Wednesday, February 18, 2009

Will The New Mortgage Plan Work? Not A Chance...Strike Three

Several months ago I said it would probably take four times before the government actually came out with a program that would help mitigate the current foreclosure and credit crisis. Today marked the third attempt and it will fail. Ordinarily this would be Strike Three and you're out, however since Obama just became President we'll give him another shot at hitting a home run.

The plan announced today is based on a fairy tale - the same fairy tale that the Bush administration and congress hoped would have a "happily ever after" ending. That ending would be a world where foreclosures stop and home prices climb back up allowing the banks not to have to write down trillions in bad mortgage loans. This is what everybody in Washington is hoping for, but it just won't happen - it isn't possible.

This latest plan fails on five fronts:

1. It aims to help those who can least afford to stay in the home
2. It helps people who have reasonable interest rates already and have only lost a little on their home
3. It doesn't help out anyone for whom helping would make financial sense
4. There is not enough money being used
5. There is no provision for real write down of principal

This plan aims to keep people in their homes who simply can't afford to keep such an expensive loan. It does this by subsidizing interest rates, not by principal reductions. This distorts the marketplace and will eventually lead to a prolonging of the crisis and perhaps even more foreclosures.

I presented a framework for a mortgage plan in a previous post. A simple test could be designed to see if the homeowner could afford the house if the principal was reduced to about 120% of the current value (this is for hard hit regions) for example, if not the home could be rented to the homeowner and eventually sold or the the foreclosure process would start. As hard and as bad as it might sound we need to purge the market of those who will never be able to afford the house they are currently living in - subsidizing them doesn't help anyone and only prolongs the inevitable.

The second part of the plan is really the weirdest provision, it's going to be cool for those people who have an LTV higher than 70% as they'll be able to refinance and lower their rate, but these aren't the people in trouble of foreclosure, so it doesn't actually save anybody from going into foreclosure, it simply makes money for a mortgage broker (hey, they gotta eat too) and gives the owner some more dough in their pocket......kind of like a tax cut - but at other taxpayers expense.

This plan will basically bypass most of California, Arizona, Nevada and Florida......where the problem is. It doesn't help, if someone can demonstrate how it will, I'm all ears. Those who are most likely to foreclose and leave the banks with billions and trillions in losses aren't addressed at all.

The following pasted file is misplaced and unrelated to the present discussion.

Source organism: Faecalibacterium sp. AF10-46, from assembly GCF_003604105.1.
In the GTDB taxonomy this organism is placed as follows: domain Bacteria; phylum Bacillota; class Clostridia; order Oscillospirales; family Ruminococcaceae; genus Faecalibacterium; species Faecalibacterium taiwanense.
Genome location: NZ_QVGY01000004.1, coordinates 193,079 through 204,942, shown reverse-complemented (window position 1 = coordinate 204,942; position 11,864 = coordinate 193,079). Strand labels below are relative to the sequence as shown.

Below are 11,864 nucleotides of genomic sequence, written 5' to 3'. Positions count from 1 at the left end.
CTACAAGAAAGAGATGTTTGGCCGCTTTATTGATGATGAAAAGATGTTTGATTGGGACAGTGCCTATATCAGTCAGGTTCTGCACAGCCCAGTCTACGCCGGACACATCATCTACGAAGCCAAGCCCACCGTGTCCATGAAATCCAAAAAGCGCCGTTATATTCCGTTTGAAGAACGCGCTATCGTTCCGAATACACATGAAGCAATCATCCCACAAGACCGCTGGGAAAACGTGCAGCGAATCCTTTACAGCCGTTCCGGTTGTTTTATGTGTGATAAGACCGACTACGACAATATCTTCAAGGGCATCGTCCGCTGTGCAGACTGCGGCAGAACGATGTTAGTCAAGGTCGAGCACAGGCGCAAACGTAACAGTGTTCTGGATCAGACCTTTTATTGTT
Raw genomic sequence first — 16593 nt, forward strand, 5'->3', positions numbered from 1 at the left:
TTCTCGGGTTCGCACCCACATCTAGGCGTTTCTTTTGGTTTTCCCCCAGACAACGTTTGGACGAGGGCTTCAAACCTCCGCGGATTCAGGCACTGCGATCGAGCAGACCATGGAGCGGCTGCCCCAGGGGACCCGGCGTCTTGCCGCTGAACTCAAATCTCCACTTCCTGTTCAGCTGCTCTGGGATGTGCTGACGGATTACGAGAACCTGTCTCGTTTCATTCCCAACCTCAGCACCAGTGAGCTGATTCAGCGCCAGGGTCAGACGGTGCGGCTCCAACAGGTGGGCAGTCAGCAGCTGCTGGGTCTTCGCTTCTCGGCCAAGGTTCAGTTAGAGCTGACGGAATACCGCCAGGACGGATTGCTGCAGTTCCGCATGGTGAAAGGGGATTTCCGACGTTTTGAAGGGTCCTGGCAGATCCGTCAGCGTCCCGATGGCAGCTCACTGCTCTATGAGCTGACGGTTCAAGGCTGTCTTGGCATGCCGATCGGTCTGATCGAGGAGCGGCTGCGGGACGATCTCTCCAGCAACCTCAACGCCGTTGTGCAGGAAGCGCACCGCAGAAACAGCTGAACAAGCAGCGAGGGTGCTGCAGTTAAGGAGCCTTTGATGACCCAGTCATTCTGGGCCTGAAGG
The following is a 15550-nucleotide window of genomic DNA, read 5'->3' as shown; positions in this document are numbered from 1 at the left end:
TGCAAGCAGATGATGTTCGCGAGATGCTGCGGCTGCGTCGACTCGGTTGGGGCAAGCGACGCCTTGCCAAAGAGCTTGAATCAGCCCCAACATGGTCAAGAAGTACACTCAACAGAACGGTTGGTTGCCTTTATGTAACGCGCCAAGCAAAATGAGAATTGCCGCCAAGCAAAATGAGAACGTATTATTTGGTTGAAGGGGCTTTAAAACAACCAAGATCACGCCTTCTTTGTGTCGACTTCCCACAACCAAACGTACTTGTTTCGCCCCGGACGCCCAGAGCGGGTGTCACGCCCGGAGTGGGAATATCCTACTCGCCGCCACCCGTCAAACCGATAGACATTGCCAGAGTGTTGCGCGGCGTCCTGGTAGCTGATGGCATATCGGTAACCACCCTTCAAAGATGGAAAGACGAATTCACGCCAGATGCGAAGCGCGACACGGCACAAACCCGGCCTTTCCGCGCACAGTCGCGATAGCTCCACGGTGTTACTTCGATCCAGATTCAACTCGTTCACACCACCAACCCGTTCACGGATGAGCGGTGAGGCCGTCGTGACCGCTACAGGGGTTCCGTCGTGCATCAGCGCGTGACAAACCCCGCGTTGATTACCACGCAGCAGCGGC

The actual cost of a real mortgage plan is not $275 billion. This plan is similar to Bush's Hope For Homeowners program which helped only 25 people when it was supposed to help 400,000. The real goal with that plan was to provide bailout money to Fannie and Freddie - we could dub this Hope For Homeowners II - it does more to help Fannie and Freddie than anyone else. Two mortgage plans have been proposed - $75 billion will be spent in some manner (this isn't actually clear to me) on helping homeowners - $400 billion for Fannie and Freddie.....see where I'm going with this. Both plans are, were and will be smokescreens for getting money into these two failed entities.

Without a plan that focuses on principal reductions and lower interest rates, along with the sharing of equity and actually foreclosing on those who should be foreclosed on......there will be no recovery. This plan doesn't focus on principal reductions and will thus fail, potentially costing the taxpayers another $500 million as the housing market continues to crumble.

Wall Street obviously wasn't impressed with the plan, there was no rally.

Here is the problem - this housing crisis will cost possibly $2 Trillion or more to fix. The "T" word is scaring the heck out of the politicians and so they are putting their finger in the dike, the problem is that there are holes everywhere and not nearly enough fingers. The longer we wait the higher the price tag.

I've said it will take four stabs to get it right, the good news is that this it the third one.....perhaps we are closer to the point where the politicians finally capitulate and do what is actually needed.

Until then, no recovery. You'll know that they got it right when they announce a plan and the market jumps a thousand points. The bad news is that the only way to pay for the cost of this fix is to print money, leading potentially to higher commodity prices, inflation and the devaluation of the dollar.

The funny thing is that the housing crisis isn't our real problem (though it is huge and needs to be fixed), we could fix it for a mere couple trillion dollars (I'm not saying that with a straight face). Social Security, Medicare and Medicaid on the other hand..........that is about $65 Trillion and that is the real crisis that everyone is ignoring.

Scott Dauenhauer CFP, MSFP, AIF